Trial lawyers donated more than $35 million to Illinois politicians over 15 years
Campaign contributions by trial lawyers to Illinois politicians and judges came to more than $35.25 million in the past 15 years and most of it didn't go through the state's Trial Lawyers Association, according to a new study.
"House Democrats and Senate Democrats are the main benefactors," Illinois Lawsuit Abuse Watch Director Travis Akins during a Metro East Sun email interview.
That figure includes about $6 million contributed to politicians in the state through the Illinois Trial Lawyers Association, according to a study issued earlier this week by Illinois Lawsuit Abuse Watch, in conjunction with Illinois Civil Justice League and the American Tort Reform Association. Of that amount, more than $5 million went to Democrats in the state House and Senate, dwarfing the approximately $86,000 donated to Republicans in the General Assembly through the Illinois Trial Lawyers Association, according to the study, entitled "Justice for Sale III," from January 2001 through March 2016.
The top five law firms that donated to Democrats in the General Assembly via the Illinois Trial Lawyers Association, at between $256,500 to $265,600 each, were Salvi, Schostok & Pritchard; Clifford Law Offices; Power Rogers & Smith; Cooney & Conway and Korien Tillery.
Far more money was donated by trial lawyers to state politicians over the past 15 years, according to the study. More than $12 million in donations by trial lawyers to Democrats in the state House and Senate and about $33,000 in donations to Republicans in the General Assembly did not go through the Illinois Trial Lawyers Association according to the study.
The study reveals far more than a preference among trial lawyers for Democrat politicians in the state, Akins said. "This study proves that personal injury lawyers are gaming the system to their advantage by funneling millions of dollars in campaign contributions to Illinois judges, who continue to allow junk lawsuits that have nothing to do with Illinois to move forward here, prompting the question, 'Is justice for sale in Illinois?
"Personal injury lawyers fuel the campaigns of judges who then make favorable rulings for their campaign donors which generates even more money for personal injury lawyers to pump into judicial campaigns. It is a vicious cycle that has to be broken. We need to stop the cycle at its source by ensuring that Illinois is no longer a favorite destination for lawsuit tourists. When personal injury lawyers continue to game the system to their advantage, it is no wonder our state is a favorite destination for personal injury lawyers looking to hit the lawsuit lottery."
The study tracks campaign contributions have gone to legislators, constitutional officers, judges, state’s attorneys, county board chairmen, circuit clerks, county party chairmen, mayors, union leaders and politically allied special interests according to a press release issued with the study.
“Our study documents a truly staggering flow of plaintiffs’ bar cash,” Illinois Civil Justice League President John Pastuovic said in the press release. “The more than $35 million in contributions equates to roughly $264 every hour of every day for the past 15 years.”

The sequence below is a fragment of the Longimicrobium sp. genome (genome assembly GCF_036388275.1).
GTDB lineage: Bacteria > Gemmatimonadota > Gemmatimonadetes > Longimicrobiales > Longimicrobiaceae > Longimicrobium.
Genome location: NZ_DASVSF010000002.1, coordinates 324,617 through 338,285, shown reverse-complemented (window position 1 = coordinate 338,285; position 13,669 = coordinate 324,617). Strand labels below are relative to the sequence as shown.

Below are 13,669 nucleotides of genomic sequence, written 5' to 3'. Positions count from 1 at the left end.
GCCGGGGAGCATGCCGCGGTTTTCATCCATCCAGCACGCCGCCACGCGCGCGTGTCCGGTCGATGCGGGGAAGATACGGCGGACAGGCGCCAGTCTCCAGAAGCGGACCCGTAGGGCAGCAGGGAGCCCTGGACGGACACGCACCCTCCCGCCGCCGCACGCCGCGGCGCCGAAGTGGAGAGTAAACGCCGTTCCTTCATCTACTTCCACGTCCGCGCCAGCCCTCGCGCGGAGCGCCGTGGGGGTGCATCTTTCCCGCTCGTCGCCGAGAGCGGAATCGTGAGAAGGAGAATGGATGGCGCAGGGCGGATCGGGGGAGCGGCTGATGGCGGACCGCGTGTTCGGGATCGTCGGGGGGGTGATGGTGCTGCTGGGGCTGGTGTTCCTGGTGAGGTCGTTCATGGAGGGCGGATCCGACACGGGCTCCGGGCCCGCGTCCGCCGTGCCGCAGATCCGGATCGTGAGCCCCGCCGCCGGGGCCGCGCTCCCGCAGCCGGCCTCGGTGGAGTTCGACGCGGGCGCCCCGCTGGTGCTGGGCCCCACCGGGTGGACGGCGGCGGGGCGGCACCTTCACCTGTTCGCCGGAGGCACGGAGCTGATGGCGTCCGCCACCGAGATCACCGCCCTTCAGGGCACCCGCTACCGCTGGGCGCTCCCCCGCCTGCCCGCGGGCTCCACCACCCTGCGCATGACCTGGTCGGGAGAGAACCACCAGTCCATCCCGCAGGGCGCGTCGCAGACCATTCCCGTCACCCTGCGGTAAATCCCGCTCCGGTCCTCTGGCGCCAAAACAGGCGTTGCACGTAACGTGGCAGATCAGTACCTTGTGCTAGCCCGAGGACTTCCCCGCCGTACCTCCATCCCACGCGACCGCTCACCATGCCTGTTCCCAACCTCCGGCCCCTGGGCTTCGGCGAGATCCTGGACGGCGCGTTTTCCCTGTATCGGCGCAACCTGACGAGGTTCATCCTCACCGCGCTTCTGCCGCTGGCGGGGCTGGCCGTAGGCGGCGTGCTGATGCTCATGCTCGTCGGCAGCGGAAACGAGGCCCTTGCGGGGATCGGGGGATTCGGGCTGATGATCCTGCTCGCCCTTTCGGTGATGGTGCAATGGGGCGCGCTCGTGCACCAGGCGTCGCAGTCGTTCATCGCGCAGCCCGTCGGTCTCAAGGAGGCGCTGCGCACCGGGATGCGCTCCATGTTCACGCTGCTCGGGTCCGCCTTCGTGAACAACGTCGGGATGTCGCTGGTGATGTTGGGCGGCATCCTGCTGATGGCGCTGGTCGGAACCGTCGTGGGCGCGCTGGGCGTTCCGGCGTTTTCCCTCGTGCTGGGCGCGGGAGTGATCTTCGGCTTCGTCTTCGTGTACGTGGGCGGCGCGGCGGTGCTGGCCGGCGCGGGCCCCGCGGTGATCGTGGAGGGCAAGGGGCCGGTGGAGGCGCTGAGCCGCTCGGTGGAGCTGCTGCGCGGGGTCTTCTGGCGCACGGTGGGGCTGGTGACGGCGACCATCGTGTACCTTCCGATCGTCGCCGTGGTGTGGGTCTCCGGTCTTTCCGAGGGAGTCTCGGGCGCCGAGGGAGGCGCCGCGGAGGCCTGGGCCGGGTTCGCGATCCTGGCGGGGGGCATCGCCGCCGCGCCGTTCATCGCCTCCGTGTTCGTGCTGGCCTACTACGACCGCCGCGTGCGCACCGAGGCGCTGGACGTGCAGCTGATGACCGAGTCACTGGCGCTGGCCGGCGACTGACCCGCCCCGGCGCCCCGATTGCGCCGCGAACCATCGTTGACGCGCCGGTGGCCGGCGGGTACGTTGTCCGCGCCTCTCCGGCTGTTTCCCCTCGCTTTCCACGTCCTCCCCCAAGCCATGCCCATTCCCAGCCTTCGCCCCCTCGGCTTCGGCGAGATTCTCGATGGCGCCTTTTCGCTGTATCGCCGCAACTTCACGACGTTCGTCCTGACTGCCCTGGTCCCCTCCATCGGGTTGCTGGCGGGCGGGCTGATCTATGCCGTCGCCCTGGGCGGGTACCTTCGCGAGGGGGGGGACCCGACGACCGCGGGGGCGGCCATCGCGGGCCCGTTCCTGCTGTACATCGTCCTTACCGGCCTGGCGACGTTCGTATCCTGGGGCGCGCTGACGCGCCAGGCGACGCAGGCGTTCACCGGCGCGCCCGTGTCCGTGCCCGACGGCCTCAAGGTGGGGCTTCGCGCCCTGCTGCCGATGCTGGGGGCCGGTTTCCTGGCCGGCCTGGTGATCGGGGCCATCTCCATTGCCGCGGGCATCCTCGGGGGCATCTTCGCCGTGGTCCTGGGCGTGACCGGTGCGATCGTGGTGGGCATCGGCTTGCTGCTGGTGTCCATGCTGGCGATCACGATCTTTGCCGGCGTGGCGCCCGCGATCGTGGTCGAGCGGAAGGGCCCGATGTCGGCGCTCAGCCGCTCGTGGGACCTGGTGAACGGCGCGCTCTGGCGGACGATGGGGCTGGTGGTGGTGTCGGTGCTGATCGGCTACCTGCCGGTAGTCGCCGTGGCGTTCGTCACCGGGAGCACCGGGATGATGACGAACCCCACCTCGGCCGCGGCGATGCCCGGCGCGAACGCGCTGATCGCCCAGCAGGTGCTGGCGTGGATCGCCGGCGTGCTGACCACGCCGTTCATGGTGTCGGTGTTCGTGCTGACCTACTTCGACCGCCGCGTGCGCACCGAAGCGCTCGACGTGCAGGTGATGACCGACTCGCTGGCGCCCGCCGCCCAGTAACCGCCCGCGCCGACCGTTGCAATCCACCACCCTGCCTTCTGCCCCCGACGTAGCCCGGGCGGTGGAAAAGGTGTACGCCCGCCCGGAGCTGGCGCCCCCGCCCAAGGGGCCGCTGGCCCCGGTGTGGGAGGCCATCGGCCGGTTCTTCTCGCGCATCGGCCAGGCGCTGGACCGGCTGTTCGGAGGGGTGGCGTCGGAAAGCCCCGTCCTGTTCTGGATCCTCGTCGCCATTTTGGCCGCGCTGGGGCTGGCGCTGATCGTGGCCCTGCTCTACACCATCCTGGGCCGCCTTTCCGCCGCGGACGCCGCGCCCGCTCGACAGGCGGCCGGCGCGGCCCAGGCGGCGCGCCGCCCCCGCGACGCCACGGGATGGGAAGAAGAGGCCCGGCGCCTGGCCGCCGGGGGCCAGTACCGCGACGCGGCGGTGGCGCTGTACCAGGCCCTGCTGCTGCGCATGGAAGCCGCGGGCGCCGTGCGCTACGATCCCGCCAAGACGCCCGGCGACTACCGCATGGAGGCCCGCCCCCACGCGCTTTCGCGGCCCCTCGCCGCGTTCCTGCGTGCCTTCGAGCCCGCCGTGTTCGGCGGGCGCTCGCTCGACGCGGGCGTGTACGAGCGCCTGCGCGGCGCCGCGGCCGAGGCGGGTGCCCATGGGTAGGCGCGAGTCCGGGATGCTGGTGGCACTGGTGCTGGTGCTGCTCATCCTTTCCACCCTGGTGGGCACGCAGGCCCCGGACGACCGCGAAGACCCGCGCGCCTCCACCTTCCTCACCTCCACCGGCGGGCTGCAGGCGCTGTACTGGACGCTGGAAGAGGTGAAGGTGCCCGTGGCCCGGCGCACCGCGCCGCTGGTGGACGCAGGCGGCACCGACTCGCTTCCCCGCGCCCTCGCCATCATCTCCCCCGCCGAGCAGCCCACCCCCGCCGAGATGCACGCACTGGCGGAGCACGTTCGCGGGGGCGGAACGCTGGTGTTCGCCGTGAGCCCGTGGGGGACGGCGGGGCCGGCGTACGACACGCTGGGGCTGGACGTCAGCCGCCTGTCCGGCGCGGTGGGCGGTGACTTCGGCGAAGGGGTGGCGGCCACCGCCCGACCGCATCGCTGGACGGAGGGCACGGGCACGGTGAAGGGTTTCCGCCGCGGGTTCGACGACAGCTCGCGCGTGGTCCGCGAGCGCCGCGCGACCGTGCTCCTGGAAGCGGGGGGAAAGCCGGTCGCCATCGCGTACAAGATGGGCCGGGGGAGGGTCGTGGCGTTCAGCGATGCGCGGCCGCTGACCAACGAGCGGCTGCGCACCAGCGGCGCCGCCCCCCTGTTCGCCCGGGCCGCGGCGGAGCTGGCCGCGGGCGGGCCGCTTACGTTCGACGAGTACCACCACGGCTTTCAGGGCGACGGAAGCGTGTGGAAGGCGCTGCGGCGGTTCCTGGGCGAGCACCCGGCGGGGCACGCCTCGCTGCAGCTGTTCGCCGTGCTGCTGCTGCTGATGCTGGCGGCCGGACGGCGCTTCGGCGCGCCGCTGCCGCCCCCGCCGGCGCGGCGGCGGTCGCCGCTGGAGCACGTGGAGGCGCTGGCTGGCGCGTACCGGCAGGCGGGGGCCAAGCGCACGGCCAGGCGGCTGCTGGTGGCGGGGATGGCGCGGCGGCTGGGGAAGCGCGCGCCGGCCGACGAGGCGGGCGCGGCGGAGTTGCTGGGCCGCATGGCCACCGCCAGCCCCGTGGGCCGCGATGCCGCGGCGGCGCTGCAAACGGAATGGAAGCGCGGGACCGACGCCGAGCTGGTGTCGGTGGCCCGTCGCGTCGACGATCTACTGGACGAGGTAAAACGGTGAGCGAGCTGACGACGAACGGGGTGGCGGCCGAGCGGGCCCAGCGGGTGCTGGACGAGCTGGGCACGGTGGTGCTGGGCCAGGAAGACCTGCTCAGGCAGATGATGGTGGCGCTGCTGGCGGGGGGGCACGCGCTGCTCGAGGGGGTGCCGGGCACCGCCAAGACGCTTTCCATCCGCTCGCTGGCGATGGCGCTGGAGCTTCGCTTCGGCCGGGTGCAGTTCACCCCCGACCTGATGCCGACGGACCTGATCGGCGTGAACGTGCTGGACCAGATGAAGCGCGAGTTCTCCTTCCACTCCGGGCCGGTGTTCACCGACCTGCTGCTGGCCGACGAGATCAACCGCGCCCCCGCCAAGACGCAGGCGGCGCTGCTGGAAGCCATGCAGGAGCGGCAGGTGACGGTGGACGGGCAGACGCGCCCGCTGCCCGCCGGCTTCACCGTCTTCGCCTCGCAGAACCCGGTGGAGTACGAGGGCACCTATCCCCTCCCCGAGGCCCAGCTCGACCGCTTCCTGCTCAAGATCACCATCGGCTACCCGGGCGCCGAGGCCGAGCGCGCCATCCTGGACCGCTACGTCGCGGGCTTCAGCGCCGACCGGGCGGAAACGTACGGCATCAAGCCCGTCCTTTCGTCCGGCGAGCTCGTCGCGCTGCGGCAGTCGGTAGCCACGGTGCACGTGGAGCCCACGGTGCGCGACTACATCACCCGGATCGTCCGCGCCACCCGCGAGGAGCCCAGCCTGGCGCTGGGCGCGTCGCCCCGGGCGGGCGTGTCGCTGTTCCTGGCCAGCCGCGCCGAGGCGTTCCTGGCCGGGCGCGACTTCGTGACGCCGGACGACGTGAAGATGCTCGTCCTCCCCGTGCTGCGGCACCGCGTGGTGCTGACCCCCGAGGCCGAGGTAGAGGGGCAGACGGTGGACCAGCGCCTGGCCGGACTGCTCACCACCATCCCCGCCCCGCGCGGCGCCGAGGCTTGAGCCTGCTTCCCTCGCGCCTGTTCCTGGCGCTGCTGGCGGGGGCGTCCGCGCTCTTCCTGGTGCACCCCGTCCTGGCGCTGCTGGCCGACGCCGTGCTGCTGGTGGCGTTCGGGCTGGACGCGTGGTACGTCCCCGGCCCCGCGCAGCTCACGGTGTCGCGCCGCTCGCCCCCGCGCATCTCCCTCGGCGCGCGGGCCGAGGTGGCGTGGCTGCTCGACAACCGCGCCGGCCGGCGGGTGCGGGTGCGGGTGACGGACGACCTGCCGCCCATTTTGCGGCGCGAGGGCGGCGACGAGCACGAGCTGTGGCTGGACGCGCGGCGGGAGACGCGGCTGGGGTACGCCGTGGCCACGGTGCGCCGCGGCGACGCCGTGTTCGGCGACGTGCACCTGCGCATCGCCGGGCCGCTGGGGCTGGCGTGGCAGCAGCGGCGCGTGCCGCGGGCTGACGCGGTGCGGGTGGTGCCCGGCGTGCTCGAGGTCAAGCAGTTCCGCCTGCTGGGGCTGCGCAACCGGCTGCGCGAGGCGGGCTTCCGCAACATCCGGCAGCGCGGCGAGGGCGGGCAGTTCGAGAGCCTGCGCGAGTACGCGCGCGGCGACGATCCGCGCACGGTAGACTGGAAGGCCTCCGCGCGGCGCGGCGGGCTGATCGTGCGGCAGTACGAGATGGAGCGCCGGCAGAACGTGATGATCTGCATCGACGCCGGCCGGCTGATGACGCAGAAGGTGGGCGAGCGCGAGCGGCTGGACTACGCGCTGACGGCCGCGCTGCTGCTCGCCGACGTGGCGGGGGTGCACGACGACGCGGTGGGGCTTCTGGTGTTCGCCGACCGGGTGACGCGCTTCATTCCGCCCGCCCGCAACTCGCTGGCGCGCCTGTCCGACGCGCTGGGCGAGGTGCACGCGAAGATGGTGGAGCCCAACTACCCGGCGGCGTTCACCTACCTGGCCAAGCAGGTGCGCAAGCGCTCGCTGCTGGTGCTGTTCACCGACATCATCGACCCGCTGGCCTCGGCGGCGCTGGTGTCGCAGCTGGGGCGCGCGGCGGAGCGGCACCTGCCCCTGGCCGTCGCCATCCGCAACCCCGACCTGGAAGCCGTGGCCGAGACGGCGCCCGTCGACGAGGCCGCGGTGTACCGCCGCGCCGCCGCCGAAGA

The donations were aimed at making Illinois tort all the more trial lawyer friend, Pastuovic said, pointing particularly to developments in Madison County during the study period.
"During the study period, Madison County set an infamous national record for the most new class-action filings in a year, and a statewide medical liability crisis threatened critical care for Illinois patients," he said. "Meanwhile, lawyers and judges in Madison County built the nation’s largest and most notorious asbestos docket, attracting some 13,220 individual asbestos case filings in 15 years. In fact, sources now estimate that one-quarter of all asbestos cases filed nationwide in 2015 were filed there. With an estimated outcome of $2 million per case, the Madison County asbestos ‘rocket docket’ could be worth more than $1.74 billion annually and could produce nearly $600 million annually in contingency fees for plaintiffs’ attorneys."
The largest trial lawyer donations supported campaigns in Cook, Madison and St. Clair counties, according to the study.
“Madison, St. Clair and Cook counties have been featured regularly in the American Tort Reform Association’s extensively documented reporting on some the nation’s most unfair civil court jurisdictions,” ATRA President Tiger Joyce said in the press release. “So the findings of Justice for Sale, quantifying as they do a disturbing level of influence exerted by the plaintiffs’ bar on the judges in these counties and lawmakers in Springfield, are particularly troubling to us."
Illinois needs better judges than that, Akins told the Metro East Sun.
"Illinois needs judges who will stand up to the personal injury lawyers and return common sense and fairness to our courts," he said. "This report highlights the cozy relationship between judges and the personal injury lawyers who fuel their campaigns. Law firms have every right to be a part of the political process but the public needs to know what they are doing and who is benefiting from their campaign contributions."